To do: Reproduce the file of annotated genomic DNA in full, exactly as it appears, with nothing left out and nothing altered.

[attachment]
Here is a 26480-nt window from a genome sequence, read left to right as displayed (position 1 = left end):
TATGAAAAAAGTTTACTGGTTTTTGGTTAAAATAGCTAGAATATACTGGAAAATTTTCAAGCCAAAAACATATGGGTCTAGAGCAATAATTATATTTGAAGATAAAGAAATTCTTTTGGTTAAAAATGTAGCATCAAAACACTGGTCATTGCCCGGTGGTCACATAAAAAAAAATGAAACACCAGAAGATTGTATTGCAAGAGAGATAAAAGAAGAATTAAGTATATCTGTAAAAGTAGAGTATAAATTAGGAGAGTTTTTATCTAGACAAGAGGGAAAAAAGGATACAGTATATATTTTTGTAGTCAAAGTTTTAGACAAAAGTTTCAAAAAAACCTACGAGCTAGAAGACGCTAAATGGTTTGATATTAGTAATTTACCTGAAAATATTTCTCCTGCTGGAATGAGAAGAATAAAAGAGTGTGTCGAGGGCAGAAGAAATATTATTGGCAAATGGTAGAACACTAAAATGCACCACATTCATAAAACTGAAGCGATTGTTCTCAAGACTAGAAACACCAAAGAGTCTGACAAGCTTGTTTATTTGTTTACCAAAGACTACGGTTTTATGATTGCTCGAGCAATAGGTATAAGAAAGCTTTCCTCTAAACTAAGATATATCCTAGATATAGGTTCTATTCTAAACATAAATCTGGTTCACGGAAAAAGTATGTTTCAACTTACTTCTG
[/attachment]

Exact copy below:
Here is a 26480-nt window from a genome sequence, read left to right as displayed (position 1 = left end):
TATGAAAAAAGTTTACTGGTTTTTGGTTAAAATAGCTAGAATATACTGGAAAATTTTCAAGCCAAAAACATATGGGTCTAGAGCAATAATTATATTTGAAGATAAAGAAATTCTTTTGGTTAAAAATGTAGCATCAAAACACTGGTCATTGCCCGGTGGTCACATAAAAAAAAATGAAACACCAGAAGATTGTATTGCAAGAGAGATAAAAGAAGAATTAAGTATATCTGTAAAAGTAGAGTATAAATTAGGAGAGTTTTTATCTAGACAAGAGGGAAAAAAGGATACAGTATATATTTTTGTAGTCAAAGTTTTAGACAAAAGTTTCAAAAAAACCTACGAGCTAGAAGACGCTAAATGGTTTGATATTAGTAATTTACCTGAAAATATTTCTCCTGCTGGAATGAGAAGAATAAAAGAGTGTGTCGAGGGCAGAAGAAATATTATTGGCAAATGGTAGAACACTAAAATGCACCACATTCATAAAACTGAAGCGATTGTTCTCAAGACTAGAAACACCAAAGAGTCTGACAAGCTTGTTTATTTGTTTACCAAAGACTACGGTTTTATGATTGCTCGAGCAATAGGTATAAGAAAGCTTTCCTCTAAACTAAGATATATCCTAGATATAGGTTCTATTCTAAACATAAATCTGGTTCACGGAAAAAGTATGTTTCAACTTACTTCTG